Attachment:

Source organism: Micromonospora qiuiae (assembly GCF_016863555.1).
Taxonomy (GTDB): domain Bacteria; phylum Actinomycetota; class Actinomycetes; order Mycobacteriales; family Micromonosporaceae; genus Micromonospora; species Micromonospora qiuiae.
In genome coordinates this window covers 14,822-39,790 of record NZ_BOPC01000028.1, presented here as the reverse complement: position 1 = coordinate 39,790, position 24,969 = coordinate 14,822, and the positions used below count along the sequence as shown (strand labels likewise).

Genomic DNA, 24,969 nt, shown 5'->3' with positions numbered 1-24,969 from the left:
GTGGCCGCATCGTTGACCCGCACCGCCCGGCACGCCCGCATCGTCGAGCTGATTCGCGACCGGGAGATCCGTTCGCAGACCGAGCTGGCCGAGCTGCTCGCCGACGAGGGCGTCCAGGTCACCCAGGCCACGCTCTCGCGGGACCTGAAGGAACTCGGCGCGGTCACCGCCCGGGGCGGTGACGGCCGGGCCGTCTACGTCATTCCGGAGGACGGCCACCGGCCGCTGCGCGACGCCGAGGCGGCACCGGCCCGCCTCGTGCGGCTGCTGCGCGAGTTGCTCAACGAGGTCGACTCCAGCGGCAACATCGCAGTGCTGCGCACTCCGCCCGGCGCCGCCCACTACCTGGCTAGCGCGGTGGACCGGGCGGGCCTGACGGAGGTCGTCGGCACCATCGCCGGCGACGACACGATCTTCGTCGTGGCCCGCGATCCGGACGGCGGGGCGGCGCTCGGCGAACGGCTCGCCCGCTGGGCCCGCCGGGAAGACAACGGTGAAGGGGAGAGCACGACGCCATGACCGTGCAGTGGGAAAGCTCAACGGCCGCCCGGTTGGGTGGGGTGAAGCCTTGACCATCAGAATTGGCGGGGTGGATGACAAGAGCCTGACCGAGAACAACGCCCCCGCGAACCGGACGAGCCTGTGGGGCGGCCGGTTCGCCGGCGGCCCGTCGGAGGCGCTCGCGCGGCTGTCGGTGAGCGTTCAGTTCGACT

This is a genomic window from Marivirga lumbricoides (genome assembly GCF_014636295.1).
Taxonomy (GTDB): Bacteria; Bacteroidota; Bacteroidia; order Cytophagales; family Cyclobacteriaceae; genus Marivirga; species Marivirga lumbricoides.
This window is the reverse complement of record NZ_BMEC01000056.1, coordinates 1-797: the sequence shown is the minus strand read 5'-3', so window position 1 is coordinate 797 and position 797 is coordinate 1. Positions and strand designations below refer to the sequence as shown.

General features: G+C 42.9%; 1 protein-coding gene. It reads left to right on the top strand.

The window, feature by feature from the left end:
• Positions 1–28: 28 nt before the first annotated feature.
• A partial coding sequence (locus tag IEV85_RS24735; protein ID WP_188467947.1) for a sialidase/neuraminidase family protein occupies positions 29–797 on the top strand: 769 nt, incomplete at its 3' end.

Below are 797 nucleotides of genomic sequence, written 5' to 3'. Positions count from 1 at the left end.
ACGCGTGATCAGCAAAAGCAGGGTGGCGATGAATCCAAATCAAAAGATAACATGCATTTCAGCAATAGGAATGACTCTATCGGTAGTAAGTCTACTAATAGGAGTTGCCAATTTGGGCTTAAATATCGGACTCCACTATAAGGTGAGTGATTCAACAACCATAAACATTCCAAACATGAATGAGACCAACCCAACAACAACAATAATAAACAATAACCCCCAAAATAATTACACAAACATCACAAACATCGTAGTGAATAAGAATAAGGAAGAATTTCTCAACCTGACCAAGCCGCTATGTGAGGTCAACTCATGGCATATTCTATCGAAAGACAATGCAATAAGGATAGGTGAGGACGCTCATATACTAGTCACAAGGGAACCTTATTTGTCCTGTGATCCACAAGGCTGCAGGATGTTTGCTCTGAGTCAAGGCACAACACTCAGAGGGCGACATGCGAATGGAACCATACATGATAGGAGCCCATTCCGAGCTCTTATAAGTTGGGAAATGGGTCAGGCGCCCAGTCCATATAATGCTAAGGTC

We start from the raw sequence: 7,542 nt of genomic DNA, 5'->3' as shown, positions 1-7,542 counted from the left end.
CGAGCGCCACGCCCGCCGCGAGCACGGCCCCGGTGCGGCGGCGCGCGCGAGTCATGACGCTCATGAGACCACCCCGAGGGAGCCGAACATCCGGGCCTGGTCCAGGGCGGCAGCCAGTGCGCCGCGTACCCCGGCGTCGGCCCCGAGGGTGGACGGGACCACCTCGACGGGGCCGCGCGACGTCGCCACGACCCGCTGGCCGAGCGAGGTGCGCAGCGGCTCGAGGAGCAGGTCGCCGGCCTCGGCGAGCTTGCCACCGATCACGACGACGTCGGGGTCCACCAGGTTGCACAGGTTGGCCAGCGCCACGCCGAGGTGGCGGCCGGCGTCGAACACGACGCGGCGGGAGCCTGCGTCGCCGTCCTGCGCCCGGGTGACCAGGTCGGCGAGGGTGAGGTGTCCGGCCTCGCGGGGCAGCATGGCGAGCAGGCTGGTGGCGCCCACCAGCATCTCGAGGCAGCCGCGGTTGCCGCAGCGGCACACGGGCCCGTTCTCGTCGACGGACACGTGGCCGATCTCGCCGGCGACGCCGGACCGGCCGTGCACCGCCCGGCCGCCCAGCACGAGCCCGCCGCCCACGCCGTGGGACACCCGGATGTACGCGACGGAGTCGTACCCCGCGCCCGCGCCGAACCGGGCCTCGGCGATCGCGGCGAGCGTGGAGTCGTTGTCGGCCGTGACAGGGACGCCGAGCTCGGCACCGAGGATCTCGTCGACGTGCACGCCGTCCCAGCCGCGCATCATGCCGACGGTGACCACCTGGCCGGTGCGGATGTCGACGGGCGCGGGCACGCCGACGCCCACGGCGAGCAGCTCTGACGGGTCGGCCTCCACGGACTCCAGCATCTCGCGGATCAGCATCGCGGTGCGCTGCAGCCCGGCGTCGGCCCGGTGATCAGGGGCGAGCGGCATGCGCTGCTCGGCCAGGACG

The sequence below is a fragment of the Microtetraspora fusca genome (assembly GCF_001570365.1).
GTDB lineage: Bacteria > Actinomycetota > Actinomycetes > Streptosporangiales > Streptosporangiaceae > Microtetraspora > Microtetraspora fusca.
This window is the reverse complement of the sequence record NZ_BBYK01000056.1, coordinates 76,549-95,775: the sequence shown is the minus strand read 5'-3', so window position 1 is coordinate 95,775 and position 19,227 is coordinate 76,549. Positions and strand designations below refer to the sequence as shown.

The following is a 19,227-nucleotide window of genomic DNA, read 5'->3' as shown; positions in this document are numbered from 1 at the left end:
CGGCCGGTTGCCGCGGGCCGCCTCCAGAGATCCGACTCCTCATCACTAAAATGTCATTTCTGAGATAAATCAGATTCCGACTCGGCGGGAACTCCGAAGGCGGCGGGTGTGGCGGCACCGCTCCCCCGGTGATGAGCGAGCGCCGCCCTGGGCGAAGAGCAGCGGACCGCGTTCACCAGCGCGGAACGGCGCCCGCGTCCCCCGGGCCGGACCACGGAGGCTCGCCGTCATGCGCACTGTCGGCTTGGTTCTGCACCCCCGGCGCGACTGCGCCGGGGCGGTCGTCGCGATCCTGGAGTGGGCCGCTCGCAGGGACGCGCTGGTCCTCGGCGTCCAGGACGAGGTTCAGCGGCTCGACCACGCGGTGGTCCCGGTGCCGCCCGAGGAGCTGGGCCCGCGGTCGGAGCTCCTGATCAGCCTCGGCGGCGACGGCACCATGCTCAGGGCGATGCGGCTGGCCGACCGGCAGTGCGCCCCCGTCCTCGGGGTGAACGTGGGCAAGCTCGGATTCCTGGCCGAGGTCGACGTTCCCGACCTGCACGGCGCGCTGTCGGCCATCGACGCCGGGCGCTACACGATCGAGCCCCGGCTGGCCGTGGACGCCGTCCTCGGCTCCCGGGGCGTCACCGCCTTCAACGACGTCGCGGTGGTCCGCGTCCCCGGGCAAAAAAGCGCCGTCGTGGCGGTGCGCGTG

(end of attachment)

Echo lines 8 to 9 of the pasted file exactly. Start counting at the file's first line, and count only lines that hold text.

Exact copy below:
This window is the reverse complement of record NZ_BMEC01000056.1, coordinates 1-797: the sequence shown is the minus strand read 5'-3', so window position 1 is coordinate 797 and position 797 is coordinate 1. Positions and strand designations below refer to the sequence as shown.

General features: G+C 42.9%; 1 protein-coding gene. It reads left to right on the top strand.